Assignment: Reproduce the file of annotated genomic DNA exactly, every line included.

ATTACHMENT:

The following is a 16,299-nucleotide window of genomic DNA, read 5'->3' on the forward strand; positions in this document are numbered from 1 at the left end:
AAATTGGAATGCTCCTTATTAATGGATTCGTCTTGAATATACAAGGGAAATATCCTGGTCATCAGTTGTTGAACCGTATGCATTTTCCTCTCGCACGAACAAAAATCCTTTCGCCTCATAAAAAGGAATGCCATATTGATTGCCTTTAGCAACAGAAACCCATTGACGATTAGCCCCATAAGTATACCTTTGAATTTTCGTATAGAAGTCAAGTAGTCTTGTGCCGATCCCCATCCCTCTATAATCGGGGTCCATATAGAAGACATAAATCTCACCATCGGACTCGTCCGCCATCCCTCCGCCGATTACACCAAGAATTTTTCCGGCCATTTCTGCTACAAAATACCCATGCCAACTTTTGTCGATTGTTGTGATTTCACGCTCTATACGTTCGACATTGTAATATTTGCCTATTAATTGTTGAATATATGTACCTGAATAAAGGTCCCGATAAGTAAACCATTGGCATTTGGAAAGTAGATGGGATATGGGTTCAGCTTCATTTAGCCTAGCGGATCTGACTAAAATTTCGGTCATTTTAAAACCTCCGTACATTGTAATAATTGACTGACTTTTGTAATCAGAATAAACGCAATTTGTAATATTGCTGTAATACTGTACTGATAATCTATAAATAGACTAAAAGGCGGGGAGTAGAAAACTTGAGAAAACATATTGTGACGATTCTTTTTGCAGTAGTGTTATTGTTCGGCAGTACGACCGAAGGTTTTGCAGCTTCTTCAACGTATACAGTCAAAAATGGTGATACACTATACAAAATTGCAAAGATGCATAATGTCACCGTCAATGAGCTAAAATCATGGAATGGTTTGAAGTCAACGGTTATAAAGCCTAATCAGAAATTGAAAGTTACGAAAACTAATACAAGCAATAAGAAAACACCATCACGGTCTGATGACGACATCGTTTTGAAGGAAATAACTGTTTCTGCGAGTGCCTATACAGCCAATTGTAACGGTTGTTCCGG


The following is a 16,299-nucleotide window of genomic DNA, read 5'->3' on the forward strand; positions in this document are numbered from 1 at the left end:
AAATTGGAATGCTCCTTATTAATGGATTCGTCTTGAATATACAAGGGAAATATCCTGGTCATCAGTTGTTGAACCGTATGCATTTTCCTCTCGCACGAACAAAAATCCTTTCGCCTCATAAAAAGGAATGCCATATTGATTGCCTTTAGCAACAGAAACCCATTGACGATTAGCCCCATAAGTATACCTTTGAATTTTCGTATAGAAGTCAAGTAGTCTTGTGCCGATCCCCATCCCTCTATAATCGGGGTCCATATAGAAGACATAAATCTCACCATCGGACTCGTCCGCCATCCCTCCGCCGATTACACCAAGAATTTTTCCGGCCATTTCTGCTACAAAATACCCATGCCAACTTTTGTCGATTGTTGTGATTTCACGCTCTATACGTTCGACATTGTAATATTTGCCTATTAATTGTTGAATATATGTACCTGAATAAAGGTCCCGATAAGTAAACCATTGGCATTTGGAAAGTAGATGGGATATGGGTTCAGCTTCATTTAGCCTAGCGGATCTGACTAAAATTTCGGTCATTTTAAAACCTCCGTACATTGTAATAATTGACTGACTTTTGTAATCAGAATAAACGCAATTTGTAATATTGCTGTAATACTGTACTGATAATCTATAAATAGACTAAAAGGCGGGGAGTAGAAAACTTGAGAAAACATATTGTGACGATTCTTTTTGCAGTAGTGTTATTGTTCGGCAGTACGACCGAAGGTTTTGCAGCTTCTTCAACGTATACAGTCAAAAATGGTGATACACTATACAAAATTGCAAAGATGCATAATGTCACCGTCAATGAGCTAAAATCATGGAATGGTTTGAAGTCAACGGTTATAAAGCCTAATCAGAAATTGAAAGTTACGAAAACTAATACAAGCAATAAGAAAACACCATCACGGTCTGATGACGACATCGTTTTGAAGGAAATAACTGTTTCTGCGAGTGCCTATACAGCCAATTGTAACGGTTGTTCCGG